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More PsychNotes: Cognitive Behavioral Therapy (CBT)

March 10, 2017       
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Don't Assume You Know What Others Are Thinking and Feeling
by Monica A. Frank, PhD

Each One Of Us Sees In Others What We Carry In Our Own Hearts Ralph Waldo Emerson

It is hard not to project your thoughts and feelings on to other people. I find myself doing it even with my cats: “Beef doesn't seem appetizing to me in the morning so I'm going to feed you the chicken.” What does how I feel about what I eat have to do with my cats' food? Nothing. But, if you buy food for a pet, have you noticed all the choices? Cats are carnivores so why do they create food with carrots and rice in it? Because it sounds good to the human: “'White chicken with carrots in gravy'—oh, yum, a nice chicken stew, I think my cats would enjoy that.”

Or, how about mothers instructing their children “Put on a coat” because the mother feels cold and assumes the child will be cold, too? “Don't argue with me! Just put on a coat.”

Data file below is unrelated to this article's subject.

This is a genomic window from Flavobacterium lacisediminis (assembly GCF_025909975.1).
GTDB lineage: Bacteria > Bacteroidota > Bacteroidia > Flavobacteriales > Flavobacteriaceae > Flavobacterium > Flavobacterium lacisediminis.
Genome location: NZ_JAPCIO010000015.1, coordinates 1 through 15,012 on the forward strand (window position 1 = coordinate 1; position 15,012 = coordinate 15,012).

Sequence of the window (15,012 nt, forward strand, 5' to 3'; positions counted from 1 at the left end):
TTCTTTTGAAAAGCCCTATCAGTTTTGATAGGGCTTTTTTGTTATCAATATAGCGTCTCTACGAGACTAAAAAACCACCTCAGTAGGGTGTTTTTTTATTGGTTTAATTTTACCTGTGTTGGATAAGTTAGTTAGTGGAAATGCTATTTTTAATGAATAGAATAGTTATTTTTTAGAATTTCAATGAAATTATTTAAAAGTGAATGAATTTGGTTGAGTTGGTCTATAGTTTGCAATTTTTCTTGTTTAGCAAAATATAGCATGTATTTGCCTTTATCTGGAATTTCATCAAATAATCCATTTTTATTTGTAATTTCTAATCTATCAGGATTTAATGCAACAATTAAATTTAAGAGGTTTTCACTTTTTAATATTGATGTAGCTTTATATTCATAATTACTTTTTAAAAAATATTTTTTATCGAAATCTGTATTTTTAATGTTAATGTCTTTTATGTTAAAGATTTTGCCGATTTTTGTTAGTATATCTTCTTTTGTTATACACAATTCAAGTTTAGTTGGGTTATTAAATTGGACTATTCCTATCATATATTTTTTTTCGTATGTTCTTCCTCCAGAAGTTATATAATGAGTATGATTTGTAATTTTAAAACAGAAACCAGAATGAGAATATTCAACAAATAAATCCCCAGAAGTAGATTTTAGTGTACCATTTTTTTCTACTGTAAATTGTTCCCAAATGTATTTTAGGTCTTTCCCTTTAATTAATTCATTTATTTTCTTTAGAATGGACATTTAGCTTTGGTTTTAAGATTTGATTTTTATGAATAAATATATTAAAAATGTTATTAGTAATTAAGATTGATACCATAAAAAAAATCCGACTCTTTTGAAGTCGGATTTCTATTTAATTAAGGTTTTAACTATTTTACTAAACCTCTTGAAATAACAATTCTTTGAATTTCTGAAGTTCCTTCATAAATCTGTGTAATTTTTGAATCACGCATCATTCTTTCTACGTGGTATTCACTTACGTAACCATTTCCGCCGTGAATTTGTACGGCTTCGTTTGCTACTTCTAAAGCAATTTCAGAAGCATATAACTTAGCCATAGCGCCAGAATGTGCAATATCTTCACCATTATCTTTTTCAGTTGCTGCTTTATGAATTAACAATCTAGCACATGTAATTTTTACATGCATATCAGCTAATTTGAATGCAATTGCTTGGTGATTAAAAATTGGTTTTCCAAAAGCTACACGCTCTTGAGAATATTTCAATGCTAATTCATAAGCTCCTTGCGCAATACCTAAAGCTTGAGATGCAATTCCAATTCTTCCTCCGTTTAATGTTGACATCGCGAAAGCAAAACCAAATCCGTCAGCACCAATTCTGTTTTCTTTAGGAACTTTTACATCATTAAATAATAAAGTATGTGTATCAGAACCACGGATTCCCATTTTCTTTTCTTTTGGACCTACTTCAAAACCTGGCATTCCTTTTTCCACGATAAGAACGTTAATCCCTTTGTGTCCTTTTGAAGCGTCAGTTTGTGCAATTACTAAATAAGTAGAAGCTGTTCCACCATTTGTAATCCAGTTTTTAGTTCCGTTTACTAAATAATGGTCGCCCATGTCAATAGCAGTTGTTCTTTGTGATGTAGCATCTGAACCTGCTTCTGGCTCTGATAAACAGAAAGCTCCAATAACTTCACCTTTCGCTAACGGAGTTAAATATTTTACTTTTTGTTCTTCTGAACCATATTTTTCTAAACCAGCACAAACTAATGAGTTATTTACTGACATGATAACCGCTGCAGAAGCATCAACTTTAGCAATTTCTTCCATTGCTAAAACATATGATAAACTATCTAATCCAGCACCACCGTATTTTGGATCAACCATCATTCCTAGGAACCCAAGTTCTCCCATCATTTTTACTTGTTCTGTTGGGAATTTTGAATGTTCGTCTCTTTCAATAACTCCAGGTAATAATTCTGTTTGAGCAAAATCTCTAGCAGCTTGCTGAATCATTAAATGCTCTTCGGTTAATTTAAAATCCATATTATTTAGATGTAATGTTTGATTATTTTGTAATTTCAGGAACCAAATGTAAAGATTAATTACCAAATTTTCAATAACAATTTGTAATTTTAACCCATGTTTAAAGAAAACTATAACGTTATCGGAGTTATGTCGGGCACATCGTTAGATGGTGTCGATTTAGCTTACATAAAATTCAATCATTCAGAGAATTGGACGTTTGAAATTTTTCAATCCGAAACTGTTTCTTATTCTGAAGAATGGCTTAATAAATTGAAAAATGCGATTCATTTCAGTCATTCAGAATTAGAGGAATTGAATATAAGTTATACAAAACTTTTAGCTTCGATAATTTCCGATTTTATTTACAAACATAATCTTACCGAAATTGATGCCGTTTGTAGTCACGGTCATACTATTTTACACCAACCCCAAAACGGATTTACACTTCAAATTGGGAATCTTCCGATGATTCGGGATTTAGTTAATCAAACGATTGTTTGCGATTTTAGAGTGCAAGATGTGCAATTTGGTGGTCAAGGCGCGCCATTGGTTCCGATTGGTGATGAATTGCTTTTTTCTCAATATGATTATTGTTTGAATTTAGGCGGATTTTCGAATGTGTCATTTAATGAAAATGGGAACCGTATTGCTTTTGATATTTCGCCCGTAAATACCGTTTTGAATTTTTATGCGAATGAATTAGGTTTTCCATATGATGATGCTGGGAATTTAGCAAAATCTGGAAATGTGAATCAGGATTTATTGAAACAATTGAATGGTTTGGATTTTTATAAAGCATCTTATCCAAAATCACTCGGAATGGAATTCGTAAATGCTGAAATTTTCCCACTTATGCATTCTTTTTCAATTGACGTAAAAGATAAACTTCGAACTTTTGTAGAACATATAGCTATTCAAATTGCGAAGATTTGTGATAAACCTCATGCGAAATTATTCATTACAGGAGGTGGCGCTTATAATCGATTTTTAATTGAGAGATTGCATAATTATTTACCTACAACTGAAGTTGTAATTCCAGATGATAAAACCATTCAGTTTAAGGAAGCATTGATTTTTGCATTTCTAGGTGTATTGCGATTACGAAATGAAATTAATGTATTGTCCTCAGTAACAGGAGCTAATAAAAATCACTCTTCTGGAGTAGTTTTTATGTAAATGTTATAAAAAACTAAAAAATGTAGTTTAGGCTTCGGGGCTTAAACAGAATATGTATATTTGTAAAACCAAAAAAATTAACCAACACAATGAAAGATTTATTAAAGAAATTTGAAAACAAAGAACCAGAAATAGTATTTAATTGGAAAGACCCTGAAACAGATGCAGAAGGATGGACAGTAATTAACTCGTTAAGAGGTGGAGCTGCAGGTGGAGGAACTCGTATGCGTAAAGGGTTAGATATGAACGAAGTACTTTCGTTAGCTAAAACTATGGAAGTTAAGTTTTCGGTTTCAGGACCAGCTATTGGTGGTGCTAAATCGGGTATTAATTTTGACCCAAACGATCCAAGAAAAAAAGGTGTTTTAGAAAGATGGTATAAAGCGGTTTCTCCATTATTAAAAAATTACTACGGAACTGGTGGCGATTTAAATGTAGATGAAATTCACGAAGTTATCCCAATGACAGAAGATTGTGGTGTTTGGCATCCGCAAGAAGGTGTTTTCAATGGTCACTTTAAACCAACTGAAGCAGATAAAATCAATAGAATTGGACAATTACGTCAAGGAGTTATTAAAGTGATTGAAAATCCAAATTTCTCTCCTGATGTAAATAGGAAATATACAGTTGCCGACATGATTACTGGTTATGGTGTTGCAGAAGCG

Certainly, these instances may be fairly benign but the problem is that we tend to make assumptions about how other people feel and think based upon how we feel and think. And in some situations we are not merely wrong but we can be destructive.

In cognitive behavioral therapy (CBT) this tendency is referred to as a mind-reading error which is the belief that you know what someone else thinks or feels. When you act upon that assumption and it is wrong, problems can occur in the relationship. For instance, people may make accusations based on their assumptions: “I know you think my idea is stupid—you're such a critical person!” or “You would rather be with her than with me.”

Often what a person sees in others is their own thoughts and feelings reflected back at them. If they are self-critical, they believe others are critical of them. If they are insecure, they believe others couldn't possibly like them or consider them competent.

An important part of training to be a psychologist is to base analysis of clients on evidence, not on personal internal experience. I had to learn to recognize when I was making an assumption based upon my personal biases and, instead, listen to what clients told me about their experiences.

The same can be applied to personal relationships. The more you understand yourself, especially your shortcomings or weaknesses, the more you can understand other people as they truly are rather than through inaccurate assumptions.

** A note about the accompanying photo: Jimsonweed, a member of the nightshade family of plants, can be beautiful with its showy flowers that open only at night or fatal if ingested.

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